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  HOME | World (Click here for more)

Bills Aim to Curb Abuses by U.S. Immigration Authorities

WASHINGTON – Democratic lawmakers presented Thursday bills to prevent the arrest of American citizens and documented immigrants and to end to their mistreatment while in the custody of immigration authorities.

“There are dozens of complaints by people trapped in the detention process that immigration authorities never had any reason to detain,” New Jersey Sen. Robert Menendez said during a telephonic press conference.

“Immigration agents make mistakes that cause enormous problems and difficulties to the people detained,” he said. “The Department of Homeland Security should take steps so that no United States citizens or documented immigrants can be detained who are living in the country legally.”

Sen. Kirsten Gillibrand (D-N.Y.) said that “tonight some 30,000 people will sleep in immigrant detention centers,” which include county jails, private prisons and camps of U.S. Immigration and Customs Enforcement.

“Among them may also be documented immigrants and even U.S. citizens,” she said. “Tomorrow many of them will ask for legal counsel and will find that none is available; others will ask for medical assistance and will find it is not available.”

“We can no longer tolerate a detention system that violates our principles, and that does not give immigrants the respect and decent treatment they deserve,” Rep. Lucille Roybal-Allard, a California Democrat, said.

Menendez was referring to a report released last week by the Benjamin N. Cardozo School of Law of Yeshiva University in New York, according to which immigration agents have committed numerous violations of constitutional guarantees in their raids and searches.

Among the abuses are unwarranted nighttime raids and the capture of people without legal authority, as well as a disproportionate focus on Hispanic communities.

Menendez said that the number of people detained during immigration authorities’ raids and investigations has increased unremittingly in recent years and has now reached some 400,000 people a year.

“Nonetheless, there are no laws that determine how the federal government should treat these detainees,” he said. “There are policies, there are rules of the Department of Homeland Security, but there are no laws that establish penalties for violations.”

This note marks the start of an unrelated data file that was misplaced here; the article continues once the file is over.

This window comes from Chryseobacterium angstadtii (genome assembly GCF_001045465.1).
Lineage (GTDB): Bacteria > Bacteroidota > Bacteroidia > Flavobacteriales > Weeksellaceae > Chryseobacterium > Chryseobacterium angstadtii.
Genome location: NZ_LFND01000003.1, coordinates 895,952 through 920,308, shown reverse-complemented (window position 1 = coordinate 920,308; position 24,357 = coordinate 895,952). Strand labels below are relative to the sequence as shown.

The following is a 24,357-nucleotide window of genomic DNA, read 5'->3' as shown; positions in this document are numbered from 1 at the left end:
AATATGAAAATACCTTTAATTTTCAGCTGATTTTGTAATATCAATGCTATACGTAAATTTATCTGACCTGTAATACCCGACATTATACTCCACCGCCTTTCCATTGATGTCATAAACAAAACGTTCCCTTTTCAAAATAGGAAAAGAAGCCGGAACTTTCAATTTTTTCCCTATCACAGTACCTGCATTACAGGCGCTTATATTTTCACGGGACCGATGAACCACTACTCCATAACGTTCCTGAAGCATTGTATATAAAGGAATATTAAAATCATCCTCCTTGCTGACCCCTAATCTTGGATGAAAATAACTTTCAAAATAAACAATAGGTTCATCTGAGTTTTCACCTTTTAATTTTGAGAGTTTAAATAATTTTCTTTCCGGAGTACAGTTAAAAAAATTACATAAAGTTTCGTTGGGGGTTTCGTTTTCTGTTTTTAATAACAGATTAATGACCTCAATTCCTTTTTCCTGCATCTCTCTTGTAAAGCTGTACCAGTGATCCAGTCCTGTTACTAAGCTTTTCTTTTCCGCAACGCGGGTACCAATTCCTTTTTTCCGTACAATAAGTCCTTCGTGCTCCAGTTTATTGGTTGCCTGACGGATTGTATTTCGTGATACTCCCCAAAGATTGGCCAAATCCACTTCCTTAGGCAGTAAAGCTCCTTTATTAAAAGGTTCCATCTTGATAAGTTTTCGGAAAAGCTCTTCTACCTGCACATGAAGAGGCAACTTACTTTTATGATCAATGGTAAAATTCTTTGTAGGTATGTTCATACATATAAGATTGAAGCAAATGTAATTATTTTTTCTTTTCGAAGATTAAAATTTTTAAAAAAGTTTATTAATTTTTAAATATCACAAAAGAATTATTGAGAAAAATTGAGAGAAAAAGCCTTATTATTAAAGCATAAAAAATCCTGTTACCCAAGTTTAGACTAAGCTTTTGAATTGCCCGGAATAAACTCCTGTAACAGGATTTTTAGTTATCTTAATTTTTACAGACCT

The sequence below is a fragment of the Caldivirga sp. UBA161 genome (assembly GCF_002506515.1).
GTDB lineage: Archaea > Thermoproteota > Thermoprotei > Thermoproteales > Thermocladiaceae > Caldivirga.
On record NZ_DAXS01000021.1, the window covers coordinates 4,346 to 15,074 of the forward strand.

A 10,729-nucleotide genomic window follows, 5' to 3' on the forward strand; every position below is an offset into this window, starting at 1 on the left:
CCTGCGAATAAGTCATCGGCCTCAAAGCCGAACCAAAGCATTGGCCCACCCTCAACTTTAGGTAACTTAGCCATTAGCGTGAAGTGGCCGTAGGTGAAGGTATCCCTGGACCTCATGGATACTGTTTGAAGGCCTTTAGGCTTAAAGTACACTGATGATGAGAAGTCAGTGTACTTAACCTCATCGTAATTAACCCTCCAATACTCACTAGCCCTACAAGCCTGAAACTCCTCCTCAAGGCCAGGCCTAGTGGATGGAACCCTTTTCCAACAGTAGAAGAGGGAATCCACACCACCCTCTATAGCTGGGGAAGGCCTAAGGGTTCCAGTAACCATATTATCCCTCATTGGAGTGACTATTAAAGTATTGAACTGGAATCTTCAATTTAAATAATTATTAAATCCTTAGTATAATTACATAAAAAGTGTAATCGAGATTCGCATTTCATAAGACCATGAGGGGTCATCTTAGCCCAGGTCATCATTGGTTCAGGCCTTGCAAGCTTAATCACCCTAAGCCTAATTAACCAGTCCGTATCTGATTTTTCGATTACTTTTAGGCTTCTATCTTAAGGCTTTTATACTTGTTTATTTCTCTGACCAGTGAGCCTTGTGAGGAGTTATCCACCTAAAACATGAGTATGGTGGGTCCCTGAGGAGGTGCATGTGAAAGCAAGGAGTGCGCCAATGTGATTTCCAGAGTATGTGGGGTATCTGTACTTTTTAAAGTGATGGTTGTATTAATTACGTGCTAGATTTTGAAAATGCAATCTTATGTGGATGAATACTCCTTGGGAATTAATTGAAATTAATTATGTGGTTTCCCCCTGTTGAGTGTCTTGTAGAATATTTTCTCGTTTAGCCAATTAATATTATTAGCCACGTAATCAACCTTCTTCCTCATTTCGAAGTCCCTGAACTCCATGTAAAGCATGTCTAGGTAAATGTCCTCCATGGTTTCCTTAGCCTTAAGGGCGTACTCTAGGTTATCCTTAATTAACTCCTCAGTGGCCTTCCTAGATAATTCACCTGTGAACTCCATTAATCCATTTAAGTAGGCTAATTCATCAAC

The legislation proposed by Menendez “will establish a basic due process so that people residing legally in the United States won’t keep being detained,” he said.

“People seized in raids should be investigated, some judgment should be used,” Menendez said. “And there should be a solid law with solid stipulations that put an end to the unnecessary deaths and suffering, a law that provides medical assistance for detainees.”

“That means that we acknowledge and respect the value of people as decent human beings,” he said. “People shouldn’t be locked up without a hearing.”

The New Jersey senator said that there are 60 people being held by immigration authorities who are on a hunger strike in Louisiana demanding access to legal counsel and medical assistance, and added that “it’s the sixth hunger strike in the south in just a few months.”

Sarnata Reynolds, director of the Amnesty International USA campaign on behalf of refugees and migrants said that “from talks with dozens of immigrants all over the country a pattern is emerging of an absolute indifference to humanity.”

The bills presented by Menendez and Roybal-Allard, Reynolds said, “protect the dignity of detainees, requiring that they be detained according to individual circumstances and not under generalized policies that tear families apart with no consideration for the consequences.” EFE

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